May 11, 1998 / 15 Iyar, 5758

Wild-man plays the blues

By Mike Caccioppoli

BEFORE EVEN BEGINNING my review of Wild Man Blues, the new documentary from director Barbara Kopple, I must ‘fess up: I am a Woody Allen fan. Some may even call me a Woody Allen apologist, but that's nonsense. There's absolutely nothing to apologise for.

Let's face it, Woody is a genius pure and simple.

Back in the '70's, many critics were eager to compare Allen to Mel Brooks. But these days, that comparison is as flat as an hour-old seltzer. Wheras Allen continues year-in, year-out to come up with original and even controversial material -- dutifully pushing the envelope as far as he can -- Brooks remains firmly planted in the past, many of his jokes stereotyping of blacks and gays are no longer funny.

But I'm getting away from the point here, (You see, I told you I'm a Woody Allen fan ). While Wild Man Blues certainly does not rank as high as Kopple's other docs, Harlan County, U.S.A. and American Dream, as far as documentary filmmaking goes, it's still an invaluable film for Allen fans.

As Kopple follows Allen and his dixieland jazz band on their 1996 European tour, we catch a glimpse of Allen behind the scenes, something that is very rare when it comes to a man who prefers to keep his private moments very private indeed, when he can help it, that is.

I've been to "Michael's Pub" where Allen and his New York-based band play every Monday night, and where Woody remains, even on those Oscar nights when his name is on one of the ballots.

"When Brando didn't win for A Streetcar Named Desire," he says at one point during the film, "I knew it was an arbitrary decision."

While the music is well performed, I don't believe anyone is going to see Wild Man Blues for the music. Like myself, people want to see Allen's private moments, especially those with Soon Yi Previn, or as he calls her, "the infamous Soon Yi Previn."

As Kopple films them both before and after Allen's various concerts throughout Europe, we begin to notice that Soon Yi seems to be more of a mother figure than a girlfriend. She's always telling Allen what's best for him --- and with authority, I might add. While in retrospect it makes perfect sense for Woody to be in this kind of relationship, it did come as a surprise to me. Why? Because it turns the notion, largely based on poparazzi-induced images, of Allen as a Dirty Old Man and the naive young Soon Yi on their heads.

After watching Wild Man Blues one is left wondering if, in fact, that's really the case. Allen seems to need this kind of person in his life. They actually compliment each other quite nicely.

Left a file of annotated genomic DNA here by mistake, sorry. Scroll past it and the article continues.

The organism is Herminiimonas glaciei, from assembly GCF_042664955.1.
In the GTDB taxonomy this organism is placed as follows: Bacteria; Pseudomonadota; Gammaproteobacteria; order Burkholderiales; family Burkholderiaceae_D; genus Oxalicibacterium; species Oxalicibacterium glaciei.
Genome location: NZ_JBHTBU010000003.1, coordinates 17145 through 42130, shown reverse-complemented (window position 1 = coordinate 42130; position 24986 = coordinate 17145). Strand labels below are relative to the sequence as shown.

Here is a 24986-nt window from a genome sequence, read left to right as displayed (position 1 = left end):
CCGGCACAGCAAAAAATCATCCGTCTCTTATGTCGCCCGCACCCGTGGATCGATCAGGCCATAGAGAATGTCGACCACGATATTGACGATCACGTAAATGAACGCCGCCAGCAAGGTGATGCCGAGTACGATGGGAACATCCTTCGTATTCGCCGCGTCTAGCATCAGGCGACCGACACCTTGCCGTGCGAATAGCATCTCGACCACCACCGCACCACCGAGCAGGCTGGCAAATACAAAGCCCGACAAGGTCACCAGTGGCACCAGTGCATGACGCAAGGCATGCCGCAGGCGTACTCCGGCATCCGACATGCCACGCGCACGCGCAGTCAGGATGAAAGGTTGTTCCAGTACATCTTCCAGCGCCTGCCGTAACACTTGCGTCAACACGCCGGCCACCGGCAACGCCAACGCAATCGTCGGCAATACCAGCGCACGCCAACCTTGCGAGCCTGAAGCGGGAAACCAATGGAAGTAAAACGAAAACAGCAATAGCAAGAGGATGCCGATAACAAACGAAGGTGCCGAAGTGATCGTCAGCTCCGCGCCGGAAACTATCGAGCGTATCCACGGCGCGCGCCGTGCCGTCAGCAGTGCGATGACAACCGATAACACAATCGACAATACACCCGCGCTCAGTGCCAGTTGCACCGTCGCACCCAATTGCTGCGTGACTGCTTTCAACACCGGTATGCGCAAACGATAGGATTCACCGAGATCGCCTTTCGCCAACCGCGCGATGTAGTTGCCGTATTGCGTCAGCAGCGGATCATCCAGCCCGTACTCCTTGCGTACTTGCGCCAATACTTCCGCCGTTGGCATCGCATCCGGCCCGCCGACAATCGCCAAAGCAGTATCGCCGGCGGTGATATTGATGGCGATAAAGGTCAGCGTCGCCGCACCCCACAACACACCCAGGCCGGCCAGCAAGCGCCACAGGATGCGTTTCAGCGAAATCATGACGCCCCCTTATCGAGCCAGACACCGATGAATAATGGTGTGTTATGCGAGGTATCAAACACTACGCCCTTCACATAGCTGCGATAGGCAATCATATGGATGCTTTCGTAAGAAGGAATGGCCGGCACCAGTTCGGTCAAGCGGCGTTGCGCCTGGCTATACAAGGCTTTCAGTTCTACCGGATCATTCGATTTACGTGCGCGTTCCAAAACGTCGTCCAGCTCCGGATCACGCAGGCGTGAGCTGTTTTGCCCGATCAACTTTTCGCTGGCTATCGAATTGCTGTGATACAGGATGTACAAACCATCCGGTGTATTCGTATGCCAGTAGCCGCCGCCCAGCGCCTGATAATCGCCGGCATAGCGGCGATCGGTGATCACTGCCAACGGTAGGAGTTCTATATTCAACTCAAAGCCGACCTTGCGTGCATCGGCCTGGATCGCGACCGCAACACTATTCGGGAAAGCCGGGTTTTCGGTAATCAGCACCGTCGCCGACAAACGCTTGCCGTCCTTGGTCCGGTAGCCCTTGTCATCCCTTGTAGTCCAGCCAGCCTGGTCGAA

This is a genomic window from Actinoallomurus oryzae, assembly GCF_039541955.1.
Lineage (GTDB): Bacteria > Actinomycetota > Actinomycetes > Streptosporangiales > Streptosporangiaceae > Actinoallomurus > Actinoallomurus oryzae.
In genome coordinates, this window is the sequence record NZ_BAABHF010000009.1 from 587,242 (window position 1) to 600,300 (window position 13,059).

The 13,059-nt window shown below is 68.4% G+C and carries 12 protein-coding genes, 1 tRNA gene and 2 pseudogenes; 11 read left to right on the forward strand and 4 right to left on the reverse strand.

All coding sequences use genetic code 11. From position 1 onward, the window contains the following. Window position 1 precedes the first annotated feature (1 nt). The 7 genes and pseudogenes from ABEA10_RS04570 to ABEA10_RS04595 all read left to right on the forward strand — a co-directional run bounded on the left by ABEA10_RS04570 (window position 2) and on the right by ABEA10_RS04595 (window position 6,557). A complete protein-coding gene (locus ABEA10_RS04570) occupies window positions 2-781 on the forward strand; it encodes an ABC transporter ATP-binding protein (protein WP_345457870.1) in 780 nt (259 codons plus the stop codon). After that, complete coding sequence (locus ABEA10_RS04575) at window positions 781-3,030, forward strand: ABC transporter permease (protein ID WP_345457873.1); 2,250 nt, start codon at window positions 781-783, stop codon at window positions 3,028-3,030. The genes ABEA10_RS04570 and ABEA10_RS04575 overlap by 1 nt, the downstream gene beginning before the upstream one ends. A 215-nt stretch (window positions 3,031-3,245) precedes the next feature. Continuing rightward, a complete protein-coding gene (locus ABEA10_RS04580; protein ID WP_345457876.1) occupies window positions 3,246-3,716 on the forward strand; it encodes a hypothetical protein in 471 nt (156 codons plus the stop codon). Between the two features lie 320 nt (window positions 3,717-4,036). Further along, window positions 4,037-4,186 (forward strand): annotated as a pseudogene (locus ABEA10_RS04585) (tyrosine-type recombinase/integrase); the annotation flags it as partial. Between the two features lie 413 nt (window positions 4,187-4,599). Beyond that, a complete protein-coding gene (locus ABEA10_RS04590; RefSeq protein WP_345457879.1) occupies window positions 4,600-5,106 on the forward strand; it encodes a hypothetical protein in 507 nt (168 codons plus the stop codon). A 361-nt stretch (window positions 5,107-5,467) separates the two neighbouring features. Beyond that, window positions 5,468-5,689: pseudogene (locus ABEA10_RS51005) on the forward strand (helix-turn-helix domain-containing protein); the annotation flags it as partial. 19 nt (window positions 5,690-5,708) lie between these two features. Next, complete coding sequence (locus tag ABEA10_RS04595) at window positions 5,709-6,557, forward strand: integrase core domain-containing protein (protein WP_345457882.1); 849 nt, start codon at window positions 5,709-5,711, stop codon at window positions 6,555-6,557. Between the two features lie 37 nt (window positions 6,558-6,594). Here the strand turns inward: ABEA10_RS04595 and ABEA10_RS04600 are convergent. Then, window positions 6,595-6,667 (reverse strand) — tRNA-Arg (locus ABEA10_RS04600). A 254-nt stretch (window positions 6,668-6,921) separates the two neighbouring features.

It also may come as a surprise to see how low-key Woody actually is in real life. Yes, he does maintain some of the neuroses that we're so used to seeing in his films, as he tells Kopple how he always needs to have his own bathroom in a hotel room, no matter how silly it may seem. It's also tough trying to keep track of all the medication that he needs.

But when it comes to dealing with the press and his adoring fans, his approach is surprisingly laid-back and even somewhat sarcastic. When one fan tells him how intelligent, how brilliant, how funny he is, the "wood-man" responds by telling her that it's really hard living up to such a high standard, you know, being a genius and all.

Some have complained that Wild Man Blues is too much of a fluff piece, and that Kopple should have shown some of Woody's faults, or at least been more objective. I don't think that's the point of the film at all. Do the people going to see the film really want some kind of expose of Allen, something that would just once again pander to those yellow journalists who follow him every day? I don't think so. Tell me, is it so bad that one of our most entertaining filmmakers is also an entertaining subject for a documentary?

While Wild Man Blues doesn't reveal as much as I might have wanted it to, I don't believe Allen would ever have allowed it to anyway. Yes the subject of a documentary does have some sort of control, like it or not, on how much is revealed.

But what I've come to understand, after seeing Wild Man Blues is that Allen is not that high strung, always operating at maximum speed kind of guy that he so often plays in his films. That his relationship with Previn is not your average May-December romance and that Woody can indeed play a mean clarinet. And while he does play to the camera from time to time, cracking jokes where he otherwise wouldn't be, isn't that only natural for a guy who pretty much lives either behind or in front of the camera?

And, ask yourself if you've ever seen anything funnier than watching Allen with his parents towards the end of the film, his mother telling him that this show business thing isn't very stable and that he should have becomes a pharmacist. Woody a pharmacist? Oy vey!

Mike Caccioppoli is JWR's chief movie reviewer.

© 1998, Mike Caccioppoli